AMMAN — Jordan should take legal and political measures to protect juveniles from abuse and violence during investigation and detention, a study released on Monday recommended.
“Currently there is no comprehensive strategy addressing [the needs of] children in the criminal system,” said Taghreed Jabir, regional manager for Penal Reform International (PRI), which prepared the study.
Based on reports by local NGOs and government entities, the study noted that there have been cases of “abuse and violence” against children during investigation and detention.
“According to the National Centre for Human Rights, in 2008, they received 100 complaints from children, 37 of which involved torture during investigation,” Jabir told The Jordan Times.
Mahmoud, who was detained at the age of 15 for “theft” and is currently staying at the Rehabilitation Centre for Juveniles in Amman, where the PRI held its meeting, spoke of his experiences of “abuse”.
“We got beaten up during investigation. They hit us. They put us with older men. Even when we were brought here we were still beaten up,” he said during the launch of the study.
Citing Ministry of Social Development data, the study indicated that some 6,277 children were detained in 2008; approximately, 96 per cent of them were boys, and “theft” was the major reason for their detention.
In 2010, around 4,371 children were referred to the six detention centres in the Kingdom, including one for girls, after being convicted on different charges, the study found.
Abdullah Shukairat, a lawyer at the human rights law group (MIZAN), charged that juveniles are not given their “basic rights” during the investigation.
“We have noticed from our experiences that in most cases juveniles are investigated or heard without the presence of a lawyer or legal guardian. Several have reported violence and abuse during investigations at police stations,” Shukairat said at the meeting.
Lubna Dawani, lawyer and board member of MIZAN, noted that in most cases children are “driven to commit offences due to certain social conditions”.
“Most of these children are victims of domestic violence, poverty and family problems. Not to mention that they are held for minor charges or offences such as petty theft,” she told The Jordan Times.
Dawani called for specific action plans with time frames to ensure juveniles are protected under the judicial system.
“As civil society groups, we have been discussing this issue since the 1980s. It is time to take serious action and create a national strategy, with deadlines to ensure goals are achieved.”
“The guilty must be held accountable and cases of abuse must be investigated to prevent other cases in the future. At the end of the day these are our sons and daughters. We must ensure they are fairly treated and that they are rehabilitated afterwards.”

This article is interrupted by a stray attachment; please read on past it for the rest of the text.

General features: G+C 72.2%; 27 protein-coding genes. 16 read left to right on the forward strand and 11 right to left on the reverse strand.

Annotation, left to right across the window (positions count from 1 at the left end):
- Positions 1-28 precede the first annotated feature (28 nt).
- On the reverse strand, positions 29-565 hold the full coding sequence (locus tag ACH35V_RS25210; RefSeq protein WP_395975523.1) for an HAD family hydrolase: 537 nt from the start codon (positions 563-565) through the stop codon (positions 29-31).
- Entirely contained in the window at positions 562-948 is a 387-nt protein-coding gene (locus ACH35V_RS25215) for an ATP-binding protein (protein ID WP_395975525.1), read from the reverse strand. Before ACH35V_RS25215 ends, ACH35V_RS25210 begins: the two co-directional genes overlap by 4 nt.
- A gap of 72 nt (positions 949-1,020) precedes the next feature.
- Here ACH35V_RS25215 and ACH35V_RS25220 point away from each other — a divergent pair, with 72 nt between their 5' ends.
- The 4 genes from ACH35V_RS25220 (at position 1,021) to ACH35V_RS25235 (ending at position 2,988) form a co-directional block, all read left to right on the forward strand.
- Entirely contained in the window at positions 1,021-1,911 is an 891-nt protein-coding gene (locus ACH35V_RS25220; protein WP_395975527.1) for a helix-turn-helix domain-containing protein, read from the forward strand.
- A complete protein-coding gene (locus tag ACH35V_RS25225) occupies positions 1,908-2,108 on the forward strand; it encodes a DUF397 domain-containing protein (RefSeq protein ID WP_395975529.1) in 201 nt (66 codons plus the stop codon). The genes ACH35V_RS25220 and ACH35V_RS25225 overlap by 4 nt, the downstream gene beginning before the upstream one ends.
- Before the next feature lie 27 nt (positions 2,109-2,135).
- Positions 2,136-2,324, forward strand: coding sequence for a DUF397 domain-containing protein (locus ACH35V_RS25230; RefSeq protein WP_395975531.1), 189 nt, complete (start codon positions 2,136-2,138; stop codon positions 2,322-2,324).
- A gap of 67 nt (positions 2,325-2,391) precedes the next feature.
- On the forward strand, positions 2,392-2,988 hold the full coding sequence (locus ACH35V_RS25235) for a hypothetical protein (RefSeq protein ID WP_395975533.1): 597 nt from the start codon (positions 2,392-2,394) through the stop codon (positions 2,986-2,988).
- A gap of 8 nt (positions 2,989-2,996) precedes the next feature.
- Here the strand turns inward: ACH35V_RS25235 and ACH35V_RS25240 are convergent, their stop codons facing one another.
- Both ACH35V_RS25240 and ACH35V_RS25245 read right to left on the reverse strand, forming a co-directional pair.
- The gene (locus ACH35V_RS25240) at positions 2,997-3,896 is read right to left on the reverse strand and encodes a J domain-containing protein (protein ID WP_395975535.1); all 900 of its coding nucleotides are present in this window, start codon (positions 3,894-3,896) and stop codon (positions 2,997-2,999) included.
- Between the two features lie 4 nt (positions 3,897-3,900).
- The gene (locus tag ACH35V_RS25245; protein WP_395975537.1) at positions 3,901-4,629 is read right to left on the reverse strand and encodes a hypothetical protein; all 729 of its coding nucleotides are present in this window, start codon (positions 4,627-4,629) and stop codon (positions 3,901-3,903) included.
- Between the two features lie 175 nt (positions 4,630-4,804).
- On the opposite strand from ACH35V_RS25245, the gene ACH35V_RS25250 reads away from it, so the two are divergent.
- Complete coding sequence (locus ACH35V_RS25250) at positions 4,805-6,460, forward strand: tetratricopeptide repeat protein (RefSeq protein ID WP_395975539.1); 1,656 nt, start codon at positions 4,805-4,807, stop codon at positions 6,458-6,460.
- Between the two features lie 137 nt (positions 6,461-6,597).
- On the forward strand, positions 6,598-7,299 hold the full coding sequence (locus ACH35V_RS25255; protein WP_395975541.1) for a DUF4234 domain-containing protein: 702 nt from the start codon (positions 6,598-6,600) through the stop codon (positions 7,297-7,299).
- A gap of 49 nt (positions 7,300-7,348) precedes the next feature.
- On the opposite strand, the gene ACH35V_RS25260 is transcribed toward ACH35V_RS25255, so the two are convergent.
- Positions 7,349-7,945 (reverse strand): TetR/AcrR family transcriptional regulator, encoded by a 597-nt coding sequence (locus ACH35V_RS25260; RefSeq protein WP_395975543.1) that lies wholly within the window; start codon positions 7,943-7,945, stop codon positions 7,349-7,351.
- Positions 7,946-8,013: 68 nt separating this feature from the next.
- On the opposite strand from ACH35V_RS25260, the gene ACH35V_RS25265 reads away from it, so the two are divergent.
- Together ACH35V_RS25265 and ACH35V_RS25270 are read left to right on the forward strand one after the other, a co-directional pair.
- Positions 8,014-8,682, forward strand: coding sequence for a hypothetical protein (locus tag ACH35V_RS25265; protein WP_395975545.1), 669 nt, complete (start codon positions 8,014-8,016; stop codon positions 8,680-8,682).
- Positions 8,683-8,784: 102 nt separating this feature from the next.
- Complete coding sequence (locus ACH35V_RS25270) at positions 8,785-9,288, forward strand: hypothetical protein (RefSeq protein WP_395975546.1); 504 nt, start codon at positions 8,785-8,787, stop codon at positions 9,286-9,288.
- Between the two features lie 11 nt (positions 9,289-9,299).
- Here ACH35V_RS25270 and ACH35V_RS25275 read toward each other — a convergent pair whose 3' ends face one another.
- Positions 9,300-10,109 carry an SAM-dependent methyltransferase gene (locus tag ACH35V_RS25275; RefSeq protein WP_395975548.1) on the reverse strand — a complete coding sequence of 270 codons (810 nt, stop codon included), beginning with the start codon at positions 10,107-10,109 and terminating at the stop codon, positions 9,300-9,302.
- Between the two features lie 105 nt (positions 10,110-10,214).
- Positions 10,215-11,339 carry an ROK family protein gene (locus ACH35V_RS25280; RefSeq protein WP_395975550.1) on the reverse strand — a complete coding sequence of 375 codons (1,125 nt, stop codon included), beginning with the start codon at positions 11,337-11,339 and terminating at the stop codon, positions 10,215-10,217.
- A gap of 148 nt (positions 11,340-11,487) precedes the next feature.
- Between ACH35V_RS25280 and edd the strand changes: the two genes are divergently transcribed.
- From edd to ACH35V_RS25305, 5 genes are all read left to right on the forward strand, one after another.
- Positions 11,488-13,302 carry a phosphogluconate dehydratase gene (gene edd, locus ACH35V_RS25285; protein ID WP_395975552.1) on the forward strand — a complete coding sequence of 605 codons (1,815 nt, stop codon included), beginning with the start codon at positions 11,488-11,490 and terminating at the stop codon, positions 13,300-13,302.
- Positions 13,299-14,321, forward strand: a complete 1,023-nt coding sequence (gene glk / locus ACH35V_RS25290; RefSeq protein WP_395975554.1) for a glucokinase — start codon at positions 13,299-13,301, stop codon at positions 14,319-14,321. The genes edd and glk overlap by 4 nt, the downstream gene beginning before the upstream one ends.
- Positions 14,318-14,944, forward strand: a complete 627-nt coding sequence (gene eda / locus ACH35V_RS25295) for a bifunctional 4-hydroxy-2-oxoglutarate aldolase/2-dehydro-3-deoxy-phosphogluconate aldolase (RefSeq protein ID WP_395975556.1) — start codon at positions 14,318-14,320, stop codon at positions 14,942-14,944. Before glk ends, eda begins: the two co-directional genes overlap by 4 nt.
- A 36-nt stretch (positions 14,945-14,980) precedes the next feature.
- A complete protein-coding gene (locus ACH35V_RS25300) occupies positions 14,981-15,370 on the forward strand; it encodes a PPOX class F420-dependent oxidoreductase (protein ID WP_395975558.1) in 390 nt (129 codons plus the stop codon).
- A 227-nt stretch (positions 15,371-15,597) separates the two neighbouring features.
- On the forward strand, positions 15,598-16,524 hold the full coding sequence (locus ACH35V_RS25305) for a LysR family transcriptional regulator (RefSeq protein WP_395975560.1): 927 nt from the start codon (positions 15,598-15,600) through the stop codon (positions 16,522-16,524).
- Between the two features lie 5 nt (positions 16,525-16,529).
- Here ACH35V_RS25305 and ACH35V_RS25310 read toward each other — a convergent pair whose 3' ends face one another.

Raghda Azzah, manager of the Amman Rehabilitation Centre for Girls, said that “challenges were even bigger” for female juveniles.
“Even if a girl commits the same crime as a boy, it is considered a bigger crime by our society. We noticed that families hurry to bail out their sons, check on them regularly and visit them, whereas in most cases girls are abandoned by their families,” Azzah told The Jordan Times.
The PRI study also recommended increasing the minimum age for legal responsibility from seven to 12 years old, keeping children away from detention centres and police stations until the court hearing and providing alternatives to detention.
The study also pointed out that under international humanitarian law, the Kingdom is “obliged to quickly and with all accuracy” investigate cases of abuse against children in detention centres.
Article 37 of the Convention on the Rights of the Child, which Jordan ratified in 1991, stipulates that “the arrest, detention or imprisonment of a child shall be in conformity with the law and shall be used only as a measure of last resort and for the shortest appropriate period of time”.
In a statement carried by the Jordan News Agency, Petra, on Monday, the Public Security Department (PSD) said 12 minors who were arrested during last week’s demonstrations against the lifting of fuel subsidies had been referred to court.
One of these minors, who was at the Amman centre, told The Jordan Times that he was on his way to get a haircut, when “they arrested me just outside my house”.
The 15-year-old, who was at a recent protest in an Amman neighbourhood, said the police told him it was “an offence against state security”.
“They did not explain to me how I threatened state security,” he added.
The PSD statement said minors had “only been charged with disorderly conduct and illegal assembly”.
It added that the minors, who are currently in care centres, were investigated in the presence of their parents or legal guardians.